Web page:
Research Article

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Journal of Plant Biotechnology 2015; 42(3): 271-276

Published online September 30, 2015

https://doi.org/10.5010/JPB.2015.42.3.271

© The Korean Society of Plant Biotechnology

Evaluation of crab apples for apple production in high-density apple orchards

Soon-Il Kwon1,†, Jingi Yoo2,†, Jinwook Lee3, Yong-Sun Moon4, Cheol Choi2, Hee Young Jung5, Dong Hoon Lee6, Chang Kil Kim2, and In-Kyu Kang2,*

1Apple Research Institute, National Institute of Horticultural & Herbal Science, RDA, Kunwi 39000, Republic of Korea,
2Department of Horticultural Science, Kyungpook National University, Daegu 41566, Republic of Korea,
3Department of Horticultural Science, Mokpo National University, Muan 58554, Republic of Korea,
4Department of Horticulture and Life Science, Yeungnam University, Gyeongsan 38541, Republic of Korea,
5College of Agriculture and Life Science, Kyungpook National University, Daegu 41566, Republic of Korea,
6Planning and Coordination Division, National Institute of Horticultural & Herbal Science, RDA, Wanju 55365, Republic of Korea

Correspondence to : I. K. Kang e-mail: kangik@knu.ac.kr

Received: 15 September 2015; Revised: 21 September 2015; Accepted: 21 September 2015

Crab apple cultivars, ‘Maypole’, ‘Tuscan’, and ‘Manchurian’, were evaluated as potential pollinizers of major apple cultivars, ‘Fuji’, ‘Hongro’, and ‘Tsugaru’, cultivated in high-density apple orchard systems. Numerous cultivar characteristics, including blooming time, pollen germination, fruit set, disease and pest resistance, and self-incompatibility, were examined. The blooming times of both ‘Maypole’ and ‘Tuscan’ ranged from April 19 to May 5, which was 2-4 days earlier than those of the major commercial apple cultivars. PCR analysis did not reveal the presence of any of the S-alleles (S1, S3, S7, or S9) identified in major commercial apple cultivars. In addition, the percentage of the fruit set was high after trees were artificially fertilized with crab apple pollen. Artificially cross-pollinated fruits were of similar or higher quality than open-pollinated fruits. They also demonstrated resistance to apple blotch, sooty blotch, and fly speck. The results indicate that the two crab apples, ‘Maypole’ and ‘Tuscan’ would be potential candidates for pollinizers of major apple cultivars in Korea. Use of the pollen of these crap apples in commercial production will improve fruit quality and promote sustainable and robust fruit production.

Keywords Blooming time, Pollen germination, Self-incompatibility, Fruit set, High-density orchard system

Apple (Malus domestica Borkh.) is known as a gametophytic self-incompatible flowering tree. Thus, sustainable performance and fruit production in apple require the maintenance of genetically different cultivars. Flowering crab apples of different S-genotypic cultivars are often planted in orchards specifically to act as pollinizers. When different cultivars are grown in one apple orchard, many aspects of cultivation become more challenging, including harvesting, pest and disease control, and pruning. This is mainly due to differences in cultivar characteristics.

Recently, crab apples have been increasingly planted as pollinizers in small-scale single-cultivar apple orchards, as well as in large-scale apple orchards planted with various cultivars. This increases the efficiency of fieldwork and reduces working expenses. Thus, crab apples have been planted as pollinizers in single-cultivar apple orchards worldwide since the 1960s (Church et al. 1983; Gothard 1994; Paek 1977; Way and Paek 1976; Williams 1967, 1970; Williams and Church 1983). They have been also selected (Kim et al. 1979) and bred (Ha and Shim 1995), when their blooming times are similar to those of major apple cultivars in Korea. Four flowering crab apple cultivars have been selected for pairing with ‘Fuji’ and ‘Gamhong’ (Kang et al. 2002), and three have been selected for ‘Hongro’ (Kang 2004). However, these selected crab apple cultivars grow quickly and vigorously, making their growth difficult to control. These cultivars need to be cautiously monitored when used as pollinizers, to ensure the optimization of fruit growth.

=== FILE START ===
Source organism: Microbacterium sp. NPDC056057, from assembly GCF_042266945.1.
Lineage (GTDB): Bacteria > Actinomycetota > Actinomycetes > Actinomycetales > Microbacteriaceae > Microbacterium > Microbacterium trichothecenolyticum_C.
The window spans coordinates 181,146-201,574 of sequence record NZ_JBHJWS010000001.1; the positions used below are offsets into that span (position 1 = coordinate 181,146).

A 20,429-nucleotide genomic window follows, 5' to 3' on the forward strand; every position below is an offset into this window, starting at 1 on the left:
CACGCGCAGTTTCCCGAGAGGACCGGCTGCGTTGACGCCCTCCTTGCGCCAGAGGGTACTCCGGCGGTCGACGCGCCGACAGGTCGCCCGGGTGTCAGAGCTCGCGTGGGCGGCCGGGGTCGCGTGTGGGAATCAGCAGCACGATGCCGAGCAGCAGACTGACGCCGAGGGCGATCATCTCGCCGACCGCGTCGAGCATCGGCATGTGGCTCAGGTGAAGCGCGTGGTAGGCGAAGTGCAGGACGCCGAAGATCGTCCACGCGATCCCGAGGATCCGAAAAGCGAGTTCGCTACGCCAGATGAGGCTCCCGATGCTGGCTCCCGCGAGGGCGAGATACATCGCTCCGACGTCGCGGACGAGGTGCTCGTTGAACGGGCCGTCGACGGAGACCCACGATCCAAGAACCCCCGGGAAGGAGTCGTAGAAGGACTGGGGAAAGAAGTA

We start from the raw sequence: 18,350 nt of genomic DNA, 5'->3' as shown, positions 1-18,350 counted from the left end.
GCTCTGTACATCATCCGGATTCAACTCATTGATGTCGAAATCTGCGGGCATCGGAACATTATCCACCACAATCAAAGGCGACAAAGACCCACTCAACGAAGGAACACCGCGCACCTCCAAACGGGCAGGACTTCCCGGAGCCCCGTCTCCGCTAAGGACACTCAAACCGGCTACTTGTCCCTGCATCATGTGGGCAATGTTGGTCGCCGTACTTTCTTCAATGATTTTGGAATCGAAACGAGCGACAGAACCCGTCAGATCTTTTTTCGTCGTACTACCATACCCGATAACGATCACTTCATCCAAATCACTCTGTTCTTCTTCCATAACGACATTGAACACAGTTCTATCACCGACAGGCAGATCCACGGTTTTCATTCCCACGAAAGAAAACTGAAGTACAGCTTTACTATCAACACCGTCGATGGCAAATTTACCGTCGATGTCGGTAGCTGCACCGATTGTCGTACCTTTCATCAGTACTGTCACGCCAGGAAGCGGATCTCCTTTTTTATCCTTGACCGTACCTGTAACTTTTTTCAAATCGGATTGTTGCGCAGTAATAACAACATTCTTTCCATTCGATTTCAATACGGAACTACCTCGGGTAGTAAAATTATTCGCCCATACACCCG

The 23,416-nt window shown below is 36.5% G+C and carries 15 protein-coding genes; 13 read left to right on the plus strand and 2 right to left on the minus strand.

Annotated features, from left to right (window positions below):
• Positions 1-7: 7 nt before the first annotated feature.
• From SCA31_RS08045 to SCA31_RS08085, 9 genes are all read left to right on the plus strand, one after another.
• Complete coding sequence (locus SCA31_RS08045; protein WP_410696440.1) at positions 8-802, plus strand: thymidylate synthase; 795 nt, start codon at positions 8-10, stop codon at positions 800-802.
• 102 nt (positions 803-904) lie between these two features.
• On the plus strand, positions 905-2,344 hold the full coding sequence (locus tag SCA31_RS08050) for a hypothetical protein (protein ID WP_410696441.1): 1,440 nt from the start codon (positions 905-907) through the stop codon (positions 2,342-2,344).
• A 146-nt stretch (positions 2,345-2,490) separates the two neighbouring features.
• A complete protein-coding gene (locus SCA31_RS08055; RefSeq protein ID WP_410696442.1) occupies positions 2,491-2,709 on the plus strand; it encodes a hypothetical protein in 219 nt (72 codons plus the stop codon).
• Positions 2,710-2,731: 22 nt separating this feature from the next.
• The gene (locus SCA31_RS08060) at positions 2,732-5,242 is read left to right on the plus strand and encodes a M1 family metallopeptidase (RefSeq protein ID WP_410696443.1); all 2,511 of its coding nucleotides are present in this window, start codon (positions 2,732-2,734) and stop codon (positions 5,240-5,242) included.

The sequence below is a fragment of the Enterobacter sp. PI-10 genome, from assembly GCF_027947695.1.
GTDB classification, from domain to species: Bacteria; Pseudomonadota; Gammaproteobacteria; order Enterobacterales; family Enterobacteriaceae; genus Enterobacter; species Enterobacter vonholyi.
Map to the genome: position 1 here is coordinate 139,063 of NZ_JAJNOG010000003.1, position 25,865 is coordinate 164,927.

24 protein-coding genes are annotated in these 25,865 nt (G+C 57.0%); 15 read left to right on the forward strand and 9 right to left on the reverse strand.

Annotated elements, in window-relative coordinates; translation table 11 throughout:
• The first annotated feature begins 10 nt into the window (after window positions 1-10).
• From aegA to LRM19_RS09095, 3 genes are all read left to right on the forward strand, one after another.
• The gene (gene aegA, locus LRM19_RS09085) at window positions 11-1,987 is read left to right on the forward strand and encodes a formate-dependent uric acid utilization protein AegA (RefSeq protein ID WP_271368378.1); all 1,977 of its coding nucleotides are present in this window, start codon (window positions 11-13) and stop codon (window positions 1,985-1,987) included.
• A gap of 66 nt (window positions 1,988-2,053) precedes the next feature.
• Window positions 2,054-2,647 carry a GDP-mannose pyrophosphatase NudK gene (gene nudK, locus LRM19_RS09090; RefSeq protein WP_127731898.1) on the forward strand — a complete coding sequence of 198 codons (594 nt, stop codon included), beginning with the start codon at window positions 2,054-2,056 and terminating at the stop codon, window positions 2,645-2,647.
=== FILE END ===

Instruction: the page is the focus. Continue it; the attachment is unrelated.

‘Fuji’ has long been the most popular apple cultivar in Korea, and its production is up to 63.5% of the total production of apples in the country, followed by ‘Hongro’ (10.6%) and ‘Tsugaru’ (6.9%). Taken together, these cultivars constitute 81% of the apple production in Korea. High-density planting is a method employed in order to enhance yield. Because apple trees are planted at a high density per unit area, the spaces between individual trees are narrow, making it necessary to carefully control tree growth. When apple trees grow quickly, their foliage inhibits light transmission. This increase in light interception may lead to poor fruit coloration, and to impede pest and disease control. Eventually, the result will be a decrease in yield.

‘Maypole’ and ‘Tuscan’ are flowering crab apple cultivars bred in East Malling, UK in 1986. The ‘Maypole’ has red leaves and flowers, and red pre-mature fruits, while the ‘Tuscan’ has white flowers and fruits that only turn red in sunlight. Both cultivars are of the columna type, with very limited side branch growth (Shogo 2008). Therefore, the cultivar characteristics of ‘Maypole’ and ‘Tuscan’ were tested in this study, and evaluated as potential pollinizers for use with high-density planting apple orchards in Korea.

Plant Materials